What jarred Gaara, though, was his brother's missing face paint; he was far too used to seeing Kankuro with it. He supposed the older boy only washed it off right before sleeping. However, being currently bedridden from a devastating barrage of chakra-infused water arrows, Kankuro had no need for the paint. Gaara frowned again, looking over the smooth planes of his brother's face and noting the cuts on his brow and cheeks.

Shifting, Kankuro groaned faintly, then seemed to snap awake. "Who —?" His gaze immediately landed upon his younger brother, and Gaara suspected his trained senses had alerted him to his presence even through his drugged state.

"Temari sent you supper," Gaara said simply.

Kankuro watched him carefully for a moment, much like an animal sizing up the sudden presence of a larger animal in its territory. Apparently satisfied with what he found, he sighed and then struggled to sit up. By the time he'd managed to settle himself against his headboard, he had broken a sweat.

Gaara watched this process, his brow furrowing as he felt a twinge of an emotion long lost: guilt. Now that he understood bonds had value, he had promised himself he'd protect his siblings on their missions. Yet the first time one of his siblings had actually needed him, he had been too busy with his own opponents to be useful.

"Smells like miso soup," Kankuro mumbled, casting a tired glance at the tray.

"And rice, stir fry, and hamburgers. Temari said hamburgers are your favorite." Up until that point, Gaara hadn't bothered to pay attention to what his siblings did or didn't like.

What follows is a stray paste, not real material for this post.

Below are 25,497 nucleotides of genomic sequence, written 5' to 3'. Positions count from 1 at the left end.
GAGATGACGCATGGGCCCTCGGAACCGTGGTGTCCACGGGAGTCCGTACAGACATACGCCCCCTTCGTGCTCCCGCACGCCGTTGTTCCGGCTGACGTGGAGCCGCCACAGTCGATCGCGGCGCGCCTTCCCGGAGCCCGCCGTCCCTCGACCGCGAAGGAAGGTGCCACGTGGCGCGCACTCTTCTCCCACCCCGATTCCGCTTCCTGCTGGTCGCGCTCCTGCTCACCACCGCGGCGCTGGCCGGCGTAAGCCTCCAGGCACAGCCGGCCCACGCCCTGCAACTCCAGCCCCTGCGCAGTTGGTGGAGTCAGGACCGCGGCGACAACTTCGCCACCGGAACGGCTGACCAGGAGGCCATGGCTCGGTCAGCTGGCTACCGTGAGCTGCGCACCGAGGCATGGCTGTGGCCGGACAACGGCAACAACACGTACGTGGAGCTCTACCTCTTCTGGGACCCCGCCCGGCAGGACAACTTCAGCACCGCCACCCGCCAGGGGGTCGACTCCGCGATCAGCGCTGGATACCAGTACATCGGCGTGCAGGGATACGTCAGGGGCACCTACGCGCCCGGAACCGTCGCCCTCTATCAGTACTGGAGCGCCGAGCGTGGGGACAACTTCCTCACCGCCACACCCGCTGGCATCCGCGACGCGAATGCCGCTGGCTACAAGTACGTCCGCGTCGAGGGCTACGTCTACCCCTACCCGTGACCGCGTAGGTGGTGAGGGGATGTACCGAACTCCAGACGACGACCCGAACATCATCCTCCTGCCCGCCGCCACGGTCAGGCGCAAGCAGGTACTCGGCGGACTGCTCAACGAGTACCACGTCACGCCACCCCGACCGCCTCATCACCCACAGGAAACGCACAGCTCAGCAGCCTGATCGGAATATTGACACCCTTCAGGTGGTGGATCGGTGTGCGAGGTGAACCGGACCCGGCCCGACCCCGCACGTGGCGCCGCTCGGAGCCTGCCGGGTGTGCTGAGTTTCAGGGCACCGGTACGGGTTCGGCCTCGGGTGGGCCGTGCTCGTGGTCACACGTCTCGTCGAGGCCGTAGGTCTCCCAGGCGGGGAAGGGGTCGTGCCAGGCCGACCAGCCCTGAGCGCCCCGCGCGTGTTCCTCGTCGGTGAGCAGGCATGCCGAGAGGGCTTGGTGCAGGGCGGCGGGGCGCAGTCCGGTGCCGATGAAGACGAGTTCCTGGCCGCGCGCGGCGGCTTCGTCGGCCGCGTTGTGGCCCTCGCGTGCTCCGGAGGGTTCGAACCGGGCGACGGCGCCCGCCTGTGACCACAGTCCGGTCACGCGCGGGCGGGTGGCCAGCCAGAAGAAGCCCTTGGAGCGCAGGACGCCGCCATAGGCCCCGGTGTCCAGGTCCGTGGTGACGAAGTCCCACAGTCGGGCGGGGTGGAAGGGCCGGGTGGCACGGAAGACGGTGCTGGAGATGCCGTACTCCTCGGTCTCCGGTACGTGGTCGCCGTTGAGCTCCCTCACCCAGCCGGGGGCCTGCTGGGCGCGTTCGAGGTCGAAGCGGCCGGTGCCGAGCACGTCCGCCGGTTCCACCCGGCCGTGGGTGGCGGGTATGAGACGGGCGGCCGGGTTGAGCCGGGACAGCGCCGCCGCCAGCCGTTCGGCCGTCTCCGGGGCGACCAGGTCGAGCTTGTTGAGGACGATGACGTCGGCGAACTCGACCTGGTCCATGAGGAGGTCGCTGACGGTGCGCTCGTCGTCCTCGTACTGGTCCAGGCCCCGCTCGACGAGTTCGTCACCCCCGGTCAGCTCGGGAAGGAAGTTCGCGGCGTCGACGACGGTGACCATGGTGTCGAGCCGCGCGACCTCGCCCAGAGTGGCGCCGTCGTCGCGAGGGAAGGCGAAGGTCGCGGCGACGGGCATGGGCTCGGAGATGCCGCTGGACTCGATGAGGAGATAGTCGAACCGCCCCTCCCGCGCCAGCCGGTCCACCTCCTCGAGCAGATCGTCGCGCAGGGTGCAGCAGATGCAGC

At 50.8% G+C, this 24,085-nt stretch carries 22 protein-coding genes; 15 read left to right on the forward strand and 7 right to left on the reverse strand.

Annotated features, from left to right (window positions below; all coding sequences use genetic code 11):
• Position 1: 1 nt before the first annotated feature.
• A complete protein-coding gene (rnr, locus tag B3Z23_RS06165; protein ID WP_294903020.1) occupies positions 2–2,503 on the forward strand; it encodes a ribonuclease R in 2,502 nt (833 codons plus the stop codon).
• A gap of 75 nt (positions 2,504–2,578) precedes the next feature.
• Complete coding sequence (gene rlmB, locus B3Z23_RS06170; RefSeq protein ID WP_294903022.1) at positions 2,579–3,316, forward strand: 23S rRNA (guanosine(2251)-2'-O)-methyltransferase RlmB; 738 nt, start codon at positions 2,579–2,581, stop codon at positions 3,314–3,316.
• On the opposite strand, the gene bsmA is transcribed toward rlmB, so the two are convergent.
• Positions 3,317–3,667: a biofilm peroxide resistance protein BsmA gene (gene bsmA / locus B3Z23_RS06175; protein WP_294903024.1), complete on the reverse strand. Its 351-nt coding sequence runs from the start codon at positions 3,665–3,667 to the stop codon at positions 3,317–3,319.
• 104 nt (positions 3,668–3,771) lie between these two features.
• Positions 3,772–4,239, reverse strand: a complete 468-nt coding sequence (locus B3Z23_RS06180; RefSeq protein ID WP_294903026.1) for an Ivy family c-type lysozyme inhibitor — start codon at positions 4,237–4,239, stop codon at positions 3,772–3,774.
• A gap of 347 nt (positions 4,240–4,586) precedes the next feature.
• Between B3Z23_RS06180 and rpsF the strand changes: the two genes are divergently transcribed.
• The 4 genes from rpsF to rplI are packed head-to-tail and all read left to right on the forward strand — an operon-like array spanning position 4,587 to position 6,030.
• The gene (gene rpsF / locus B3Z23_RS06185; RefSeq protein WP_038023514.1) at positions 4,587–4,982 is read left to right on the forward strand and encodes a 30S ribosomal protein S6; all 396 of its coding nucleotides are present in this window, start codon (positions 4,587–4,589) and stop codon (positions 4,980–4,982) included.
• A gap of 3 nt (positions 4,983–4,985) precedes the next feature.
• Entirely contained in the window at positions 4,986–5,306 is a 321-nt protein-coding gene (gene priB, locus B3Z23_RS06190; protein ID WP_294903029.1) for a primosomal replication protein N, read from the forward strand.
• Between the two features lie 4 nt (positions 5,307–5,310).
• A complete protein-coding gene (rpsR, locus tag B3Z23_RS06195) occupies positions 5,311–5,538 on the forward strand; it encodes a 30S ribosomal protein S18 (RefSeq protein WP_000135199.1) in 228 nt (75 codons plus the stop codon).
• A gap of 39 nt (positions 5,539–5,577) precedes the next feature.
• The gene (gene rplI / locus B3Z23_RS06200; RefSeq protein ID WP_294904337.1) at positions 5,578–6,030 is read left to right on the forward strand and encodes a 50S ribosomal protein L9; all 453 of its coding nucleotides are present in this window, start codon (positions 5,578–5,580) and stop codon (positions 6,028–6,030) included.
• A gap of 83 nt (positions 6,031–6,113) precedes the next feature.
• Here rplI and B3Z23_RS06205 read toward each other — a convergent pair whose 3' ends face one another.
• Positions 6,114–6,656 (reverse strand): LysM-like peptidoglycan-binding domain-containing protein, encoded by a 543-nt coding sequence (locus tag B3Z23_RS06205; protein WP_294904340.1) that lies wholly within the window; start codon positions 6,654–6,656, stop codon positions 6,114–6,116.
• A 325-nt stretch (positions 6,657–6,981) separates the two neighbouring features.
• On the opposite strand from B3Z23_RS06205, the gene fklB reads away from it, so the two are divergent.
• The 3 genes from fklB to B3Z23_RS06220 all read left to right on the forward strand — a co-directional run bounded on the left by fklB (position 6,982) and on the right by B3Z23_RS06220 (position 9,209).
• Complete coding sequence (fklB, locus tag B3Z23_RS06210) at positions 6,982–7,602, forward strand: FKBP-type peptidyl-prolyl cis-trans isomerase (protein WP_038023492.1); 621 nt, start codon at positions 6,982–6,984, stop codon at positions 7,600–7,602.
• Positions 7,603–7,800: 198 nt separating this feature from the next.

Kankuro nodded, but he looked too exhausted and in pain to enjoy his food. "Like I can eat all that."

Gaara frowned, feeling out of his element, then picked up the soup bowl and handed it to Kankuro. "Here." He sat on the bed and watched his older brother drink the broth. When Kankuro glanced toward the chopsticks, Gaara handed them to him as well.

"Thanks, man," Kankuro said quietly, then used the chopsticks to eat the remaining negi, tofu, wakame, and potatoes.

Gaara remained on the bed's edge, his stomach tensed, and wondered at his own feelings. He realized he was perched as though he expected to be ordered off — as though he expected to need to flee. But what was he afraid of? Kankuro couldn't hurt him when he was well, much less when he was injured. Gaara frowned to himself and wrapped his thin arms across his abdomen.

Kankuro lowered the empty bowl to his lap and looked at his brother, apparently noticing his short-sleeved black shirt. "What? Are you cold?" He paused. "Well, I guess it's a bit cool in here since I left the curtains shut all day." He gestured with his chopsticks at the tray. "Eat some rice or something. That'll warm you up."

Gaara gazed at his brother with wide eyes. Kankuro was . . . concerned? No, maybe he was just acting civil. Gaara blinked. Either was shocking given his brother's normal brash attitude. "I'm fine." He took the empty bowl and chopsticks, then handed his brother the hamburger. As he did, his gaze fell on the photo again; his own frowning face stared back at him.

Kankuro glanced at the picture and blushed faintly, but he didn't say anything. Gaara watched this reaction and wondered if he'd completely overlooked half his brother's personality. Was there more to Kankuro than just a smart-mouthed punk who enjoyed fighting? He had never given much thought to Kankuro unless he was annoyed with him, but this tiny yet significant detail caught his attention. If he kept a picture of him, then perhaps Kankuro could see him as something more than a weapon. Perhaps, just maybe, he would listen if he . . .